By Morgan McCririe
With staggering rates of eating disorders, obesity and waste, it is clear the way Americans view and treat food is flawed.
The U.S. has the largest food surplus of any nation and produces double what the population requires, according to The New York Times. However, around 50 percent of this goes to waste.
We at Olivet are contributing to this problem. You may have seen the signs recently posted in the dining room that say, “100 to 200 pounds of food is wasted each food service.”
Now, you have paid for the right to eat as much or waste as much as you want. Our meal plans allow us to throw away food without thinking about it, if we so choose. But wasting food has a larger impact than most realize.
Food waste has many environmental implications. Food is the second largest component of landfill waste, The Huffington Post reported.
Since food is biodegradable, this may not seem like a very big problem; however, in landfills, food decomposes without air, producing methane. Methane gas is “20 times more damaging to the environment than carbon dioxide,” according to the U.S. Environmental Protection Agency.
Because landfills are the “largest human-related source of methane emissions” in America, “cutting waste can have a measurable impact on the environment,” says Jonathan Bloom in his New York Times blog.
Landfills are continuing to grow while many are still hungry. In the United States, one in seven households is living in hunger or is at risk of hunger, according to the Department of Agriculture. And, nearly half of all American children will be on food stamps at some point during childhood, according to the Associated Press.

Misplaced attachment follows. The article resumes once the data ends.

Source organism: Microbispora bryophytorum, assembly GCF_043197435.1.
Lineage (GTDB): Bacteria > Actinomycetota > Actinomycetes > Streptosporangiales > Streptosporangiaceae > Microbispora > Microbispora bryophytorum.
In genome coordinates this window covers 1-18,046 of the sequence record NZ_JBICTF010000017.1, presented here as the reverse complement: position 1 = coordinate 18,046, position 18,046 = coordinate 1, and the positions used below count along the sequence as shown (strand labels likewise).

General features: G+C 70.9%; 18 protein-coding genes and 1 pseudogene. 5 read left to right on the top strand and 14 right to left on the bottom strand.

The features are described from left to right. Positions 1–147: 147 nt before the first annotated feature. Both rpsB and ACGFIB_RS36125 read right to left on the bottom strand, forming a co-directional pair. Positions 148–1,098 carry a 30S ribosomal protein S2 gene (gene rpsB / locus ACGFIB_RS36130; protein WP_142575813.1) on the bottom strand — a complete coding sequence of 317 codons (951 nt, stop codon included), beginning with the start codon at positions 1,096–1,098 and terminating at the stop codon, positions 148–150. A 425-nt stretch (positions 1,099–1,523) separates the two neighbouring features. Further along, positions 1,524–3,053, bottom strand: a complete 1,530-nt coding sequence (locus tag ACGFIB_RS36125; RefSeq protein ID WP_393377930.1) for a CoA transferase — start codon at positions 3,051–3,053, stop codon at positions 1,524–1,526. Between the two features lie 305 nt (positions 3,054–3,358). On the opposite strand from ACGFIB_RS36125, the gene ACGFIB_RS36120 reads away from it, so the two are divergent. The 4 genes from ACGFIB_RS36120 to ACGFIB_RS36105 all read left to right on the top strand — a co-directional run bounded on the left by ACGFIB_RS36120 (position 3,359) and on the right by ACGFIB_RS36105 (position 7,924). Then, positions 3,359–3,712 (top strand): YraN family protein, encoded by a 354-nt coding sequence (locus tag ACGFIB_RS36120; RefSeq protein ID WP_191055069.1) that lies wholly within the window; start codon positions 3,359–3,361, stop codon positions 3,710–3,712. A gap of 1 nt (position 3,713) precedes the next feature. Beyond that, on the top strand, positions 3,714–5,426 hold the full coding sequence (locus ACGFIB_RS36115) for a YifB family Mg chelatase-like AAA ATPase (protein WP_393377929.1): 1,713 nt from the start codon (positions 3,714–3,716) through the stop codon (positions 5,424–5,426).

The fact is, we produce enough food in the U.S. for everyone to have double the amount they need, so why is hunger still an issue?
The answer is not simple. The leading cause of hunger in America is poverty, according to endhunger.org. Poverty has many causes, including lack of jobs, low education and drug abuse, and those causes have other causes. So, it seems as though to solve the problem of hunger, we would have to solve basically every other social problem America faces, but this is not to say that making an impact is impossible.
If the leading cause of hunger is poverty, it can be deduced that high food prices are an issue. Food waste increases demand, which drives prices up and makes food more expensive for those already struggling to provide.
I have seen entire sandwiches, hamburgers and pieces of fruit put on the conveyor belt to be thrown away, and I too have been guilty of wasting food simply because I got too much. It’s easy to disregard comments like “there are starving children in Africa” because we are so far removed from those issues, but the truth is, our food waste has direct consequences for the environment and for the millions in our own nation who are hungry.
Our generation has become one that lacks accountability and doesn’t wish to look outside our comfortable bubbles.
We don’t want to see the consequences of our actions. We don’t want to see those in our community who are in need, because it forces us think about issues bigger than the assignment that’s due tomorrow.
If we really want to be followers of Christ, we need to actually listen to what He said and pay attention to the way He lived.
I believe in simplicity. I believe in only taking what you need so there will be some left for others.
God blesses us with much so that we can bless others, not so we can keep it to ourselves or just throw it away.
As Christians we need to take responsibility for our actions and be good stewards of the earth and resources God has provided us.
Let us not be the sort of people who waste. Let us live simply and be generous, not excessive.